See gem 'accessory' on Rubygems Yard Docs Documentation coverage

Accessory is a Ruby re-interpretation of Elixir's particular implementation of functional lenses.

  • Like Elixir, Accessory provides functions called get_in, update_in, pop_in, put_in, get_and_update_in, etc., that each take a "lens path" and traverse it.

  • Like Elixir, Accessory's lens paths are composed of "accessors" — you'll find most of the same ones from Elixir's Access module (insofar as they make sense in Ruby), and also some uniquely-Ruby accessors as well.

  • Like Elixir, these lens paths are detached from any source, and so are reusable (they can be e.g. set as module-level constants.)

  • Unlike Elixir, where lenses are plain lists and accessors are closures, Accessory's lenses and accessors are objects. The traversal functions are all methods on the Accessory::LensPath.

  • Unlike Elixir, Accessory's mutative traversals (update_in, put_in, etc.) modify the input document in place. (Non-in-place accessors are also planned.)


$ gem install accessory


require 'accessory'


An Accessory::LensPath is a "free-floating" lens (not bound to a subject document.)

Accessory::LensPath[:foo, "bar", 0]

Accessors are classes named like Accessory::FooAccessor. You can create and use accessors directly in a LensPath:


...or use the convenience module-functions on Accessory::Access:

include Accessory
LensPath[Access.subscript(:foo)] # equivalent to the above

Also, as an additional convenience, LensPath will wrap any raw objects (objects not descended from Accessory::Accessor) in a SubscriptAccessor. So another way to write the above is:


You can define your own accessor classes by inheriting from Accessory::Accessor, and use them in a LensPath as normal.

class MyAccessor < Accessory::Accessor
  # ...


Extending LensPaths

Existing LensPaths may be "extended" with additional path-components using .then:

lp = LensPath[Access.first, :foo, Access.all]
lp.then("bar") # => #LensPath[Access.first, :foo, Access.all, "bar"]

LensPath instances are created frozen; each use of .then produces a new child LensPath, rather than affecting the original. This allows you to reuse "base" LensPaths.

LensPaths may also be concatenated using +, again producing a new LensPath instance:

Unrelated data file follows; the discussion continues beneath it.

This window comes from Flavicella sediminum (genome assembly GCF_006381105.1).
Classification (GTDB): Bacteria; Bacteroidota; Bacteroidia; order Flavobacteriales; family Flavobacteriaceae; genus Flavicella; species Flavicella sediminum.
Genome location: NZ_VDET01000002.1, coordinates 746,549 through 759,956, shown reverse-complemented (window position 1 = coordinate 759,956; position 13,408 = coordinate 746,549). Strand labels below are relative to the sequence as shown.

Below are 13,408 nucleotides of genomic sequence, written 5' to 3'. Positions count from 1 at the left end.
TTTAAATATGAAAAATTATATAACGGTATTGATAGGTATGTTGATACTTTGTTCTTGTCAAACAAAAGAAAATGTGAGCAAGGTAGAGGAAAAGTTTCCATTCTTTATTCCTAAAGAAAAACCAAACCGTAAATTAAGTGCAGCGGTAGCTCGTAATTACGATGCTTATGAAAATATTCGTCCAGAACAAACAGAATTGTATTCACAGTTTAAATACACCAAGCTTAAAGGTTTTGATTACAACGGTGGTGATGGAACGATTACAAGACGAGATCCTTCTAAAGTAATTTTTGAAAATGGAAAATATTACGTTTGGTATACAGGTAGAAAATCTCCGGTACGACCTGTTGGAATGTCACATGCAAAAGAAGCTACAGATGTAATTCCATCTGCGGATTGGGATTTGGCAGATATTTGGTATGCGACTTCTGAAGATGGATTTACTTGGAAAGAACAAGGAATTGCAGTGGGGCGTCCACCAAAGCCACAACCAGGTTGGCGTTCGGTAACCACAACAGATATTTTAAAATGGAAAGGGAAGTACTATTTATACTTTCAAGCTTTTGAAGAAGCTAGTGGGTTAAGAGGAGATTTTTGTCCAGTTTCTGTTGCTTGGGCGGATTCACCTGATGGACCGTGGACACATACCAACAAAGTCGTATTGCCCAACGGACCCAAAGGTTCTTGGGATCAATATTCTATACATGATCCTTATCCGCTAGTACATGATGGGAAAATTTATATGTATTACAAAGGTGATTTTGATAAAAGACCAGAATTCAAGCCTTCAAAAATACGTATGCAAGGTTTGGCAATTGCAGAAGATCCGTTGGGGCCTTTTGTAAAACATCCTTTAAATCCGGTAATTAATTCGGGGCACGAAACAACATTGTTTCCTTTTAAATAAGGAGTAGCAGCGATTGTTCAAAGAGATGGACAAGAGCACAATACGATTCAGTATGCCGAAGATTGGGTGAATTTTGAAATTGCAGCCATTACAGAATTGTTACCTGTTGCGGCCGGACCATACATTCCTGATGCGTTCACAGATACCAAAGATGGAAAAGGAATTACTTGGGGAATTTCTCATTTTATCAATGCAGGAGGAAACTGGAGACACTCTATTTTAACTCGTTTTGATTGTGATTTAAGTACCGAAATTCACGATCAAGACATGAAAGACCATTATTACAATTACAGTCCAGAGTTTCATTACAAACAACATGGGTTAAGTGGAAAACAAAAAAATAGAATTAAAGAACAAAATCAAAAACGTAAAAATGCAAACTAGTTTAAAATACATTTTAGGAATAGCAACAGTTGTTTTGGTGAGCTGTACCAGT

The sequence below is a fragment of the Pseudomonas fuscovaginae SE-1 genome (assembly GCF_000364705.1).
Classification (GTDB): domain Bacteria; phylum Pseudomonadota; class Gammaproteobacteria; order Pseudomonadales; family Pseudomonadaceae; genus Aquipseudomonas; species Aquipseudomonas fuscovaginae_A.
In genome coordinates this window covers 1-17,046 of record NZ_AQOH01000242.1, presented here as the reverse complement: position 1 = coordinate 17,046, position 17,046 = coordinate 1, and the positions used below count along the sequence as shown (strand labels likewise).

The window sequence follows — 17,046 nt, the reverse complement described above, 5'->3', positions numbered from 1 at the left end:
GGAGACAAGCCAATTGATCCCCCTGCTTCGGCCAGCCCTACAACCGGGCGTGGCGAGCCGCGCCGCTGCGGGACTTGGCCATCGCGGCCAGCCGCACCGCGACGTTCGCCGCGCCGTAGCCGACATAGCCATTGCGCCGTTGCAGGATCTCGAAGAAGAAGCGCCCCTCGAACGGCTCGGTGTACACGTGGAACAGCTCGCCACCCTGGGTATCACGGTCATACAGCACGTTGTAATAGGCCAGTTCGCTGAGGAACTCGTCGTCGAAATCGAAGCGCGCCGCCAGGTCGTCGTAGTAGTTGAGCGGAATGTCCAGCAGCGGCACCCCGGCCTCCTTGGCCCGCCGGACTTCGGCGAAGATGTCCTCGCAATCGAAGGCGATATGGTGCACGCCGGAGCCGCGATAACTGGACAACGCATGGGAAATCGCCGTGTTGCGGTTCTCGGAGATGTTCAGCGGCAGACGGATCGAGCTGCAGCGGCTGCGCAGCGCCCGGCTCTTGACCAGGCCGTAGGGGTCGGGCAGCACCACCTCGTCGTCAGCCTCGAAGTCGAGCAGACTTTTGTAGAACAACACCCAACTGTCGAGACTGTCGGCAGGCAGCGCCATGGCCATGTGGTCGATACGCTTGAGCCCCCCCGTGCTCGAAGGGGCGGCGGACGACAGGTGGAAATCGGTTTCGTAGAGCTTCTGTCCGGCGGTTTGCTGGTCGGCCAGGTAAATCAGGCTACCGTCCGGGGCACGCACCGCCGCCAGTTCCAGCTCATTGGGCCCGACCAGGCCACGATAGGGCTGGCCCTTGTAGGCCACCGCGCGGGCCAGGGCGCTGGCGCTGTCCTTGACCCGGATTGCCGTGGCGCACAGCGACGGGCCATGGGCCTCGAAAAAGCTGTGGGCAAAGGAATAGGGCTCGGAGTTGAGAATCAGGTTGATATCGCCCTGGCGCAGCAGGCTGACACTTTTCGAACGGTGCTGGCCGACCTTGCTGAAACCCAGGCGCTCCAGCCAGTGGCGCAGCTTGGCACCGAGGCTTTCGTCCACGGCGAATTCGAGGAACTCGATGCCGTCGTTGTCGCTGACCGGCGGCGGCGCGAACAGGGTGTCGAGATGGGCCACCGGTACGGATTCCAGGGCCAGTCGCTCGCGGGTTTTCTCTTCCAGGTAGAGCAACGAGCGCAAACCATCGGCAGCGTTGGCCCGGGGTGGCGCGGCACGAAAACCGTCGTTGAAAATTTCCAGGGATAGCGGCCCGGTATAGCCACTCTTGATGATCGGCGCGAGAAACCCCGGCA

lp1 = LensPath[Access.first, :foo]
lp2 = LensPath[Access.all, "bar"]
lp1 + lp2 # => #LensPath[Access.first, :foo, Access.all, "bar"]

+ also allows "bald" accessors, or plain arrays of accessors:

LensPath[:foo] + :bar + [:baz, :quux] # => #LensPath[:foo, :baz, :baz, :quux]

Another name for + is /. This allows for a traveral syntax similar to Pathname instances:

LensPath.empty / :foo / :bar # => #LensPath[:foo, :bar]

Fluent API

Methods with the same names as the module-functions in Access are included in LensPath. Calling these methods has the same effect as calling the relevant module-function and passing it to .then.

These methods allow you to construct a LensPath through a chain of method-calls that closely resembles a concrete traversal of a container-object.

include Accessory

# the following are equivalent:
LensPath[Access.first, :foo, Access.all, "bar"]


You can combine your own accessors with the fluent methods by using .then:



A LensPath may be bound to a subject document with LensPath#on to produce a Lens:

doc = {foo: 1}
doc_foo = LensPath[:foo].on(doc) # => #<Lens on={:foo=>1} [:foo]>

Alternately, you can use Lens.on(doc) to create an identity Lens:

doc = {foo: 1}
Lens.on(doc) # => #<Lens on={:foo=>1} []>

A Lens exposes the same traversal methods as a LensPath, but does not require that you pass in a document, as it already has its own:

doc_foo.get_in # => 1
doc_foo.put_in(2) # => {:foo=>2}
doc # => {:foo=>2}

A Lens also exposes all the extension methods of its LensPath. Like a LensPath, a Lens is frozen, so these methods return a new Lens wrapping a new LensPath:

doc = {}
doc_root = Lens.on(doc)     # => #<Lens on={} []>
doc_foo  = doc_root / :foo  # => #<Lens on={} [:foo]>

The .lens refinement

By using Accessory, a .lens method is added to all Objects, which has the same meaning as passing the object to Lens.on.

using Accessory
{}.lens[:foo][:bar].put_in(5) # => {:foo=>{:bar=>5}}

The .lens method also accepts additional variadic arguments, representing either a LensPath or a list of accessors to use to construct one:

using Accessory

{}.lens(:foo, :bar).put_in(5) # => {:foo=>{:bar=>5}}

foo_bar = LensPath[:foo, :bar]
{}.lens(foo_bar).put_in(3) # => {:foo=>{:bar=>3}}

Default inference for intermediate accessors

Every accessor knows how to construct a valid, empty value of the type it expects to receive as input. For example, the AllAccessor expects to operate on Enumerables, and so defines a default constructor of

When a LensPath is created, the default constructors for each accessor are "fed back" through to their predecessor accessor. The predecessor stores the default constructor to use as a fall-back default (i.e. a default for when you didn't explicitly specify a default.)

This means that you usually don't need to specify defaults in your accessors, because sensible values are inferred from the next operation in the LensPath traversal chain.

Let's annotate a LensPath with the inferred defaults for each traversal-step:

  :foo,               # (FirstAccessor)
  Access.first,       # (AttributeAccessor)
  Access.attr(:name), # (SubscriptAccessor)
  :bar                # nil (no successor)

Using put_in with this lens will have the result you'd expect:

doc = {}
(doc.lens / :foo / Access.first / Access.attr(:name) / :bar).put_in(1)
doc # => {:foo=>[#<OpenStruct name={:bar=>1}>]}